Sixteen Banners united over the Field

Dylan's 1978 tour was dubbed as his comeback tour. He hadn't played in England since his Isle of Wight appearance in 1969 and hadn't toured here since the famous/infamous '66 tour. It was also dubbed the alimony tour for obvious reasons.

When the tour was announced he was set to play 6 nights at Earls Court from the 15th to the 20th June. Tickets were to be sold at outlets around the country to make it fair for everyone - everyone that is except for those in the North East. For some reason they had forgotten Newcastle. The nearest outlet to us was Leeds and at 16 my mum wasn't about to let me go down to Leeds and queue overnight for tickets.

Cartoon from British music press 78

Curiously tickets were on sale in Newcastle-under-Lyme, hardly the rock and roll capital of England. This could have been a mix up because they did advertise the fact in the newspaper in Newcastle-upon-Tyne. Anyway no tickets for me. In the end my exams clashed with all but the last 3 of the shows at Earls Court so I couldn't have gone anyway. Then there was a ray of hope; Dylan announced another show, a open-air show at the end of the tour - billed as a thank you show for the fans. But the question was would my parents let me go? But disaster struck before I could even ask, it was on the 15th July the first day of my holidays.

Ticket When the Dylan shows started and the press reports were singing the praises of the shows I was getting really uptight - I told my mum that he hadn't toured for years, he wasn't getting any younger (he was 36) and it could be my last chance to ever see him. I threatened to hitch down to London after my last exam with all my holiday spending money in my pocket and stand outside of Earls Court until I got a ticket. At this point my Dad told my brother and me to go and buy two tickets for Blackbushe. This time at least the tickets were on sale in Newcastle, at the City Hall so we took a train over to Newcastle that Saturday and headed for the City Hall. The tickets were on sale at the window opposite the usual box office window. Two tickets at 6 each were soon secured and I felt much better.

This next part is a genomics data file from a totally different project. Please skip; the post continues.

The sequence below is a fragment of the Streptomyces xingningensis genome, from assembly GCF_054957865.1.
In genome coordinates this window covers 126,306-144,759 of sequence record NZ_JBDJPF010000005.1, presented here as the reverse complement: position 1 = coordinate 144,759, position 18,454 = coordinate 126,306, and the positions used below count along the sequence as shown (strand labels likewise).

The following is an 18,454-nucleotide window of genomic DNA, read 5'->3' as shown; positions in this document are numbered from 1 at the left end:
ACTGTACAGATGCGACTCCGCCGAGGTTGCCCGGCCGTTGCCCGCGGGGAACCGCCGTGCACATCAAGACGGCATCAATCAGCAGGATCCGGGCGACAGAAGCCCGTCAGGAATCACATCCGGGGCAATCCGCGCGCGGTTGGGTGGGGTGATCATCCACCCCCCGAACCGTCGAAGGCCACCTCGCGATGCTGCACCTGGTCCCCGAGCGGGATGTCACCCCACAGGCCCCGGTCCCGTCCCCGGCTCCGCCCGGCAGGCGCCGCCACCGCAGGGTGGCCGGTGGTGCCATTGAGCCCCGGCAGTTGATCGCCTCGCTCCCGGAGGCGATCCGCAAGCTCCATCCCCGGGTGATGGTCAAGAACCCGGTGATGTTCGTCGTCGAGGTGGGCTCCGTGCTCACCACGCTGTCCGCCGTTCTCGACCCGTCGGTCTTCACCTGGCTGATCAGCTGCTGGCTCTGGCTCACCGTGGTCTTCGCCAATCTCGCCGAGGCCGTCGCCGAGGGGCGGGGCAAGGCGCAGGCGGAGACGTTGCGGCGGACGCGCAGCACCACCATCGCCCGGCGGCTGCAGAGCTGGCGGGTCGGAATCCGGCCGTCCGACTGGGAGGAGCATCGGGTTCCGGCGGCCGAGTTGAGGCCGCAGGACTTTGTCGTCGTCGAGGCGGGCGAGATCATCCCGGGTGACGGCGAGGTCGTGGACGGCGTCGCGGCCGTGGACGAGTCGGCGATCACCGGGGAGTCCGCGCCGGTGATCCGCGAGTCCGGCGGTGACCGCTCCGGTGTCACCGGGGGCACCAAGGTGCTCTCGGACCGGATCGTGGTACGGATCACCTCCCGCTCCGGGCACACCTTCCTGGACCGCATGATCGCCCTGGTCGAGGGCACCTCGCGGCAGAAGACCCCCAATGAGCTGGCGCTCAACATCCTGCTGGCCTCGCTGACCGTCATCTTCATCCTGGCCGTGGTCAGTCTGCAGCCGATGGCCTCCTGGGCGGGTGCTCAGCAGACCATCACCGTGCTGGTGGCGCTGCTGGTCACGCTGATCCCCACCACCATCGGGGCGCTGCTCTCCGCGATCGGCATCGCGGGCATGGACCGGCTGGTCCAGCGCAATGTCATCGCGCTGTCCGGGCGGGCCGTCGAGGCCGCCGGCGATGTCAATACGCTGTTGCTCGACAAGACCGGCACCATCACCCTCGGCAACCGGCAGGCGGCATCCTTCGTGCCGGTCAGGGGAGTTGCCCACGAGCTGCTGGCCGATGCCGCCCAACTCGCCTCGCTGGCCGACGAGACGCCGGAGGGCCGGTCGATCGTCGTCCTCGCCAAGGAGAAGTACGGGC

The line up had already been announced Dylan was to headline supported by Eric Clapton, Joan Armatrading, Graham Parker and the Rumour and an unknown German band called Lake. Just before the event another band, a reggae band called Merger were added to the bill, apparently at Dylan's request - he'd seen them in London during his stay.

It's nothing, It's something I learned over in England

The festival site and stage

We set off early that morning and headed for the site, every time we hit a traffic jam my Dad would say "Well that's it, it'll be like this all the way to the site now!" Every time the traffic would start moving again and eventually, after following the RAC "Dylan Concert" signs we were dropped off at the end of the car park. My parents were going to spend the day at the Bramshill Police College, and we had arranged to meet them in a local village called Hartney Witney after the event.

We trudged across the car park to the reggae sounds of Merger who had already kicked the event off. We finally reached the corrugated iron fence, handed over our tickets and were allowed onto the site. The first thing we noticed was that the crowd was enormous. It stretched as far as the eye could see and we were at the back of it!!